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Joffe Bill関連新聞記事:Guardian・Observer(2005)



◆Friday October 7, 2005

Assisted dying back on Lords agenda

A bill to allow doctors and relatives to lawfully assist terminally ill people to end their lives will be introduced within weeks.
H?ne Mulholland:The Guardian 

◆Sunday October 9, 2005


To be or not to be?
It's not our choice We must oppose any form of euthanasia or assisted suicide, says the Bishop of Oxford

Richard Harries The Observer:Comment
I oppose his bill not just because of its social effects and impact on doctor/patient relationships, but because, at its heart, is a flawed understanding of what it is to be a human being, one that places an excessive emphasis on personal autonomy to the neglect of our mutual interdependence.

◆Monday October 10, 2005  

Peer warns of 'utilitarian' dangers of euthanasia debate
Matthew Tempest and agencies :6pm

Peers were tonight warned that any change in the law on euthanasia would lead to decisions being taken on "utilitarian rather than moral grounds" as they began a marathon debate on the issue.

This cruel law ignores the reality of modern death
Jackie Ashley:The Guardian: Comment

Today's Lords debate on assisted dying gives us a long-overdue opportunity to end unnecessary suffering

Easing the way
Leader:The Guardian

Lords line up to debate right to die

? Bill would allow doctors to assist with patient's suicide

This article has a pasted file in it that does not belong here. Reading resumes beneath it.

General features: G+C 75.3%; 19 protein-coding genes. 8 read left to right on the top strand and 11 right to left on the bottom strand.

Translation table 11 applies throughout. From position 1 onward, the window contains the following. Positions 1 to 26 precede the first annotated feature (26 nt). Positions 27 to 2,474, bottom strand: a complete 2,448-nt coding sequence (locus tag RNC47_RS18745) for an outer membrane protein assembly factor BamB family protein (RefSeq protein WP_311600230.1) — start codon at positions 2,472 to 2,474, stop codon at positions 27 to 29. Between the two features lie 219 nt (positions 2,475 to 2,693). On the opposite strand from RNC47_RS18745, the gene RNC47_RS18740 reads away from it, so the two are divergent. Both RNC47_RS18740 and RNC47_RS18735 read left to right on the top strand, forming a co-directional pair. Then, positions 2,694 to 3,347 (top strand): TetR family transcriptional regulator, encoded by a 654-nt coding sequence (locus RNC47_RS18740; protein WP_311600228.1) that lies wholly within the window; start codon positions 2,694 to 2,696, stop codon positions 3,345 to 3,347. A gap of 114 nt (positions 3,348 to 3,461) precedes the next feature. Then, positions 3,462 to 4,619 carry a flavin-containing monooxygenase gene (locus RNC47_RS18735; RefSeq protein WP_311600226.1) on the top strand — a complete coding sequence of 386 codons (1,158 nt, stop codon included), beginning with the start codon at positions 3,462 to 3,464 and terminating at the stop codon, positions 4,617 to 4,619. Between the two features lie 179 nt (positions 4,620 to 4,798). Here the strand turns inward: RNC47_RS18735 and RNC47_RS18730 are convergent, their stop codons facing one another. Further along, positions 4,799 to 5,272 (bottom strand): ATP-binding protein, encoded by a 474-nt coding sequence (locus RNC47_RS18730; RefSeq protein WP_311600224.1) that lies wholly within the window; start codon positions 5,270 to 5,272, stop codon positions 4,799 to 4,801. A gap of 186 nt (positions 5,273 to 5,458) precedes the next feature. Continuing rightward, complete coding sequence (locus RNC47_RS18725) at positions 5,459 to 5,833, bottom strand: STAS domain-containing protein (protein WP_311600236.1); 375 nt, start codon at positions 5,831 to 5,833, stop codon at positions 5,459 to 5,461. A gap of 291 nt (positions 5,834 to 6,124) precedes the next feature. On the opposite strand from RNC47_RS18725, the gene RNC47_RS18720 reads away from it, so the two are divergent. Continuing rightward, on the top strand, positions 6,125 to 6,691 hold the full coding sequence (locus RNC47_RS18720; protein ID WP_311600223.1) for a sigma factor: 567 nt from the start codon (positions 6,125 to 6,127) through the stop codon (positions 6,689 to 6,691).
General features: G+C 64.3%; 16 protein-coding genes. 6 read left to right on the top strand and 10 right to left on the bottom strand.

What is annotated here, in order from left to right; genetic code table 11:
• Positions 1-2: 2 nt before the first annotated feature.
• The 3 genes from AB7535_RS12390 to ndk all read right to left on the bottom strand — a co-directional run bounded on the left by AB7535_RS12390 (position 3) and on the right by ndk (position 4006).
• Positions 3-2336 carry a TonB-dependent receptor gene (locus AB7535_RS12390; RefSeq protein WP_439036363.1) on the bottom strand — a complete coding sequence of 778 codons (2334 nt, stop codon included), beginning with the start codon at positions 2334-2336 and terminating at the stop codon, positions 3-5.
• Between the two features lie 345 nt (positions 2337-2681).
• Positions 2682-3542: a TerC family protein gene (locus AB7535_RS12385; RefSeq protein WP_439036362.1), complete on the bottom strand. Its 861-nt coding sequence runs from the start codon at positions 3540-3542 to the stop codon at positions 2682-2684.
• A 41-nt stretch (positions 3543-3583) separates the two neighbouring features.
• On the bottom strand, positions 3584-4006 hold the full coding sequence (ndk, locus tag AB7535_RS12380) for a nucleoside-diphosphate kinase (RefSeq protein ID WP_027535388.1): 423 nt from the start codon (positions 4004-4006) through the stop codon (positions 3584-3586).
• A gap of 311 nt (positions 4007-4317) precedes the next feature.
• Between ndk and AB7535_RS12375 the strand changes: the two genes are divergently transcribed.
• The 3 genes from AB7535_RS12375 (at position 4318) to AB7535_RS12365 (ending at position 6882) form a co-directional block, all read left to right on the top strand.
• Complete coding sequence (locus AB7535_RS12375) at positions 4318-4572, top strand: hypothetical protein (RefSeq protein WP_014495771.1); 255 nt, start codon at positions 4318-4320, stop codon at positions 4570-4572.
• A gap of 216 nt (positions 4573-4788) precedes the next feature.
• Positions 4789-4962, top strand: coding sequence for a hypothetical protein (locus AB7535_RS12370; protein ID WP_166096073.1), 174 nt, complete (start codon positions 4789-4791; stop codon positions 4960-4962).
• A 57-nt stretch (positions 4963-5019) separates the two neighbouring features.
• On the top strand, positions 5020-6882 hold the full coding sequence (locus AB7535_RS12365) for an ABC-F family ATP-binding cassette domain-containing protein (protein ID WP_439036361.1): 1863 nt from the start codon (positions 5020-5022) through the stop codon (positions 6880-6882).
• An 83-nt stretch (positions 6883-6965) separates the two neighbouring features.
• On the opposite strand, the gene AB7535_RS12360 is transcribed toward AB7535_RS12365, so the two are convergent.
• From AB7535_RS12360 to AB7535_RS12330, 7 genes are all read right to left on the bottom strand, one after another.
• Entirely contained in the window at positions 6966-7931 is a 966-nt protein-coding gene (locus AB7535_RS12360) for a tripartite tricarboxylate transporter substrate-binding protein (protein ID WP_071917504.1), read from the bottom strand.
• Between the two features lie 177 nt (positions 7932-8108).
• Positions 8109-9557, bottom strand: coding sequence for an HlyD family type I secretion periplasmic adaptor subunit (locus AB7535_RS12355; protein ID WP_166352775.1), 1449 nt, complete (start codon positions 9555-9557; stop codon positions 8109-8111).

? Opinion poll shows support for change

Clare Dyer, legal editor :The Guardian
…Lord Joffe is expected to introduce soon an amended bill along the lines of the Oregon law - dropping voluntary euthanasia, in his original bill - and legalising only physician-assisted suicide for terminally ill people.
法案はオレゴンラインに沿って再検討され、以前より通過する可能性が高い。 6つの宗派からの9人のリーダーが法案に対する意見を公開している。経済的な圧力が決断時に優勢に働くと、死ぬ権利は死ぬ義務に変容しうると論じている。
A bill redrafted along Oregon lines would stand a better chance of getting through. Nine leaders from six faiths published an open letter last week arguing that the right to die would become the duty to die, with economic pressures coming to dominate decision making.
政府は中立を保っている。英国医学界も先の6月の投票結果でかろうじて同様の立場にある。これまで、年余にわたって法案修正に反対の立場をとり続けてきたが。2004年の医師1000人による投票では、56%が厳しい安全基準を設けた上で、医師幇助自殺法制化に賛意を示した。過去20年! にわたる世論調査では、支持が高まってきている。先の8月のYouGov世論調査では、86%が終末期にある人々は、"いつ自分が死にたいか決定する権利および、医学的支援を求める権利がある"ということに同意している。
The government has adopted a neutral stance, as did the British Medical Association by a narrow vote last June, after refusing for years to countenance a change. A poll of 1,000 doctors in 2004 found that 56% favoured legalisation of physicianassisted suicide with stringent safeguards. Surveys of public opinion over two decades show growing support. In a YouGov poll last August, 86% agreed that people who are terminally ill "should have the right to decide when they want to die and to ask for medical assistance to help them"

◆Tuesday October 11, 2005

Peer signals compromise on assisted suicide
・Doctors' role would be limited to prescription